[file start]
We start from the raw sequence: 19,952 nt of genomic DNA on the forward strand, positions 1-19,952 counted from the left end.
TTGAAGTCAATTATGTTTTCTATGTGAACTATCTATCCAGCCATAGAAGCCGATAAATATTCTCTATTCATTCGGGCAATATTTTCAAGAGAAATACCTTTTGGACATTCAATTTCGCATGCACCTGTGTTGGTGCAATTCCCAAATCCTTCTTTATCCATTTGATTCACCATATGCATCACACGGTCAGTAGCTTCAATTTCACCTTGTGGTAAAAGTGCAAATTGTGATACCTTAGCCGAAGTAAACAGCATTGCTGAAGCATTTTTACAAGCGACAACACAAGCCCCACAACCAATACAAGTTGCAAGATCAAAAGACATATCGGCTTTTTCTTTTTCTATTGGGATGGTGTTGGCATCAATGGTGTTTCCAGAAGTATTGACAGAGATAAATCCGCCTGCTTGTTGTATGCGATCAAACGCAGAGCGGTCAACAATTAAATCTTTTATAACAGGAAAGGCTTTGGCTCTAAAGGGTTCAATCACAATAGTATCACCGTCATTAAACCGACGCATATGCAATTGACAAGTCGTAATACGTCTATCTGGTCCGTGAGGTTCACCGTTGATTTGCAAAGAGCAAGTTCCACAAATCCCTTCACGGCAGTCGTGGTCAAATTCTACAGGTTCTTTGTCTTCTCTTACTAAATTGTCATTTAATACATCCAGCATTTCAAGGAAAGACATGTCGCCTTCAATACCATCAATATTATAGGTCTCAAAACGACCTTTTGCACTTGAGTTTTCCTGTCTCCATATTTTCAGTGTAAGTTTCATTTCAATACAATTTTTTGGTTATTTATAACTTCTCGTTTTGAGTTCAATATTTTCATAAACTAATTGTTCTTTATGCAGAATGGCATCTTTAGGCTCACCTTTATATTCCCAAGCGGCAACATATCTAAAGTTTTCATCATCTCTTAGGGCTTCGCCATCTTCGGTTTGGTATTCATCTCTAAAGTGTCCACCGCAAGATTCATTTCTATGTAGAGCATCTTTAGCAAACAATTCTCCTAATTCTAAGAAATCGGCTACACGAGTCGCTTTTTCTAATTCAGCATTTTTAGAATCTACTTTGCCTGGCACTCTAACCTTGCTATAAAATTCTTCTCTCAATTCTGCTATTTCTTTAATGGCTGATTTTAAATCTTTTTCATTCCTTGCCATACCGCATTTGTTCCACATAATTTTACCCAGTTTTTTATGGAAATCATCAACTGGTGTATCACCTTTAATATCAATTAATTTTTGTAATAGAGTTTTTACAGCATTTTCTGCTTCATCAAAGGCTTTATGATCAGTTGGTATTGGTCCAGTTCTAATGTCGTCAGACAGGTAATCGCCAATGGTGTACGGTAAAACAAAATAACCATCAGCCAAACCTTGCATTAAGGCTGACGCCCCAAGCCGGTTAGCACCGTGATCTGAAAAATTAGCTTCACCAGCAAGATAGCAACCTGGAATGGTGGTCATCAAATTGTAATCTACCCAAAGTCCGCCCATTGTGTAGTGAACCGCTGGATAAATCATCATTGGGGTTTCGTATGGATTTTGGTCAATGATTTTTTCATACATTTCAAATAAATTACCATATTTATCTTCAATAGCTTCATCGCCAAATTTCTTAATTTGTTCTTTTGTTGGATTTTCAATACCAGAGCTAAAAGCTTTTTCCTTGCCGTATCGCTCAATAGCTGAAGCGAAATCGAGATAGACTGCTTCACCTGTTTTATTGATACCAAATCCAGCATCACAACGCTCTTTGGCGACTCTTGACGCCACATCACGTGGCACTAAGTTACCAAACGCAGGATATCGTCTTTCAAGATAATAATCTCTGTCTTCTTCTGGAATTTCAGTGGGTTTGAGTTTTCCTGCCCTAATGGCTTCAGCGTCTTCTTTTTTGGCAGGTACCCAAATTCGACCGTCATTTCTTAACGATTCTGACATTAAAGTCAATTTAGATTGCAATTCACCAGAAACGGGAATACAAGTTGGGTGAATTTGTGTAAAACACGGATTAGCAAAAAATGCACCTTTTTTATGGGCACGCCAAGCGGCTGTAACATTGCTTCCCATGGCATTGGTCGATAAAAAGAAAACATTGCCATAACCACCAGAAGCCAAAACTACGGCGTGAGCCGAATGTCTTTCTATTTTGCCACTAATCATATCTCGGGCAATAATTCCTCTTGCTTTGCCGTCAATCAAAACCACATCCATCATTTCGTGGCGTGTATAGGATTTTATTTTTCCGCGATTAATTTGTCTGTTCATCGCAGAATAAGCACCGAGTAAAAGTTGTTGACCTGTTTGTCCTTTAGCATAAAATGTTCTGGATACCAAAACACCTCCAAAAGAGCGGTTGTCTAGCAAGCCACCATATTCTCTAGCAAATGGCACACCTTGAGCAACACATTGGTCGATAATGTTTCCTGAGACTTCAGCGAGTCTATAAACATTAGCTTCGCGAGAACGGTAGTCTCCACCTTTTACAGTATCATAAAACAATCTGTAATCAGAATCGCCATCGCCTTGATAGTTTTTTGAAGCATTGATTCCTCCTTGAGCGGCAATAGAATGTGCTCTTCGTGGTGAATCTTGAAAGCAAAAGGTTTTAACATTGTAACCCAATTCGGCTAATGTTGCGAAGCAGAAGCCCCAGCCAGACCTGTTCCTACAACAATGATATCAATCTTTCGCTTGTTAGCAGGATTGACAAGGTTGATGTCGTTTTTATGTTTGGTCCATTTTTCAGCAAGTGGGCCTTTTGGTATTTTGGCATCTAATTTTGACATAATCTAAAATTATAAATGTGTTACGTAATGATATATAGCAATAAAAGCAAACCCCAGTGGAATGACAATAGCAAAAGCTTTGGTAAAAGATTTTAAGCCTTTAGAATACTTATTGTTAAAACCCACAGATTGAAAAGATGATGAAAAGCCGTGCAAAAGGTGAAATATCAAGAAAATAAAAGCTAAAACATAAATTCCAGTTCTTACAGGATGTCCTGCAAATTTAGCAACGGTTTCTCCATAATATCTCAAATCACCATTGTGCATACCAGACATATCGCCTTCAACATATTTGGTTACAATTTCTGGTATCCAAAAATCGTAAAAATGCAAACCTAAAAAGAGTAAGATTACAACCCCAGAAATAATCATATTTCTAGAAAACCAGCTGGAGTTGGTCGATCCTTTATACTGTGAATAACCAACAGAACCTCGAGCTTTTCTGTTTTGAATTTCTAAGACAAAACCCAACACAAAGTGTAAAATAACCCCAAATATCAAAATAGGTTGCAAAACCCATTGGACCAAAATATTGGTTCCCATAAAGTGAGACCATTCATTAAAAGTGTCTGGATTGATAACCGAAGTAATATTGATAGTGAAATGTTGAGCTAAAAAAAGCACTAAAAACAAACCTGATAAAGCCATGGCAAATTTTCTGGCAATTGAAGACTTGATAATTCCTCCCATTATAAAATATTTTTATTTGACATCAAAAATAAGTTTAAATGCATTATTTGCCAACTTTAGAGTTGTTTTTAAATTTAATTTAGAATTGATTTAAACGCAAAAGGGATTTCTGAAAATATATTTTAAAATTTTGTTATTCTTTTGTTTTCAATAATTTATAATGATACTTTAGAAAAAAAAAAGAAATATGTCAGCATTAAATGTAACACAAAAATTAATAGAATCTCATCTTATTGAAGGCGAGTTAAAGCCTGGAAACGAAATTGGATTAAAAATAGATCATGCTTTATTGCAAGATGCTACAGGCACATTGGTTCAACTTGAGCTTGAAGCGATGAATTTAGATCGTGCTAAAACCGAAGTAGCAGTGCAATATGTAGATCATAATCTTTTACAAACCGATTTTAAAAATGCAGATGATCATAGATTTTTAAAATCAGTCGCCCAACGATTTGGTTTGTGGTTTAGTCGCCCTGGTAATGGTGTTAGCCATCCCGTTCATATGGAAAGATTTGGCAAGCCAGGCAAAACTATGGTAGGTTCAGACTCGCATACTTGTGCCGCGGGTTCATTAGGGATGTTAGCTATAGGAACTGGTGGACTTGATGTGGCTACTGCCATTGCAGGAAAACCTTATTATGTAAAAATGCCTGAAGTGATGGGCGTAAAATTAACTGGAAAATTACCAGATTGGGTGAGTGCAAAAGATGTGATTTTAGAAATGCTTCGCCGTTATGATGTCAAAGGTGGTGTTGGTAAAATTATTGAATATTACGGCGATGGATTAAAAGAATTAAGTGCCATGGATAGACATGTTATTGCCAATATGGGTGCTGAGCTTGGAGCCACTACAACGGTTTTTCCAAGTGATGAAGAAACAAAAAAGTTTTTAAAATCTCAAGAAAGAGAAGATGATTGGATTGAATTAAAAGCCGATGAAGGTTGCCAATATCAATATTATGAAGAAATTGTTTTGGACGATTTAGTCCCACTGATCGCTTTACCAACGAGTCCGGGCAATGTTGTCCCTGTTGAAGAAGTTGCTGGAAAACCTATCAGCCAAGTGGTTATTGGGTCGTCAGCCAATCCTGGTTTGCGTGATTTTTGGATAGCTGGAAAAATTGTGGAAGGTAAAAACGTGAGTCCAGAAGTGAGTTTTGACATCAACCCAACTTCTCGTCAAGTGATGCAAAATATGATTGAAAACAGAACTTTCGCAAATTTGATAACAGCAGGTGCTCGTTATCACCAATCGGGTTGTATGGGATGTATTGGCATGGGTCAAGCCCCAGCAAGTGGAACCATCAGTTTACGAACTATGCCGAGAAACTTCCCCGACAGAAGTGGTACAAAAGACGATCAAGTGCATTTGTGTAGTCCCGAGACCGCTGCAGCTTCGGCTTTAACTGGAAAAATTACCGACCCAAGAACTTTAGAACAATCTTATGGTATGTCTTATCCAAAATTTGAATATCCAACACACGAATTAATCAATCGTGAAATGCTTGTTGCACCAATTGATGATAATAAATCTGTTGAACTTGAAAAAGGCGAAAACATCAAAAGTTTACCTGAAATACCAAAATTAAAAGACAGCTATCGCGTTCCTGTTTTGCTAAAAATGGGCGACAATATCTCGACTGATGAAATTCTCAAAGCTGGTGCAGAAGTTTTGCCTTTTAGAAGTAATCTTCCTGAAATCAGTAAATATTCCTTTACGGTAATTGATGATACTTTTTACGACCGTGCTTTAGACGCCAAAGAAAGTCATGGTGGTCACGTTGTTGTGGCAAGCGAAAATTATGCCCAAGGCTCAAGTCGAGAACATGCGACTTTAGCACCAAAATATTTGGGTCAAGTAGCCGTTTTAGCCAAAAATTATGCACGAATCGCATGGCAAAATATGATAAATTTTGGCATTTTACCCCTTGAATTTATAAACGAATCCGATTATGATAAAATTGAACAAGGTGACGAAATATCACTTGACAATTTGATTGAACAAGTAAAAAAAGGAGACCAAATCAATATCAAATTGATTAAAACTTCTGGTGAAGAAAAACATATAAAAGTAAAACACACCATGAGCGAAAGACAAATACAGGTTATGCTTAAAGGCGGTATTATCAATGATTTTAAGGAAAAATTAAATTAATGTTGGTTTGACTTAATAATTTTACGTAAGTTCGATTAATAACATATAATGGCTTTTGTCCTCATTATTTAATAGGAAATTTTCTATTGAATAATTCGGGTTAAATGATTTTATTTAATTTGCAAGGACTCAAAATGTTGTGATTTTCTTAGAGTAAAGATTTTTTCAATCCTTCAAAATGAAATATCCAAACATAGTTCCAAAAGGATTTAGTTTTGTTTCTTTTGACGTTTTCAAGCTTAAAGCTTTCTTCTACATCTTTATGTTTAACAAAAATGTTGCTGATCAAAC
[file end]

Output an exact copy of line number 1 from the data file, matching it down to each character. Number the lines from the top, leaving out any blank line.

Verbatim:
We start from the raw sequence: 19,952 nt of genomic DNA on the forward strand, positions 1-19,952 counted from the left end.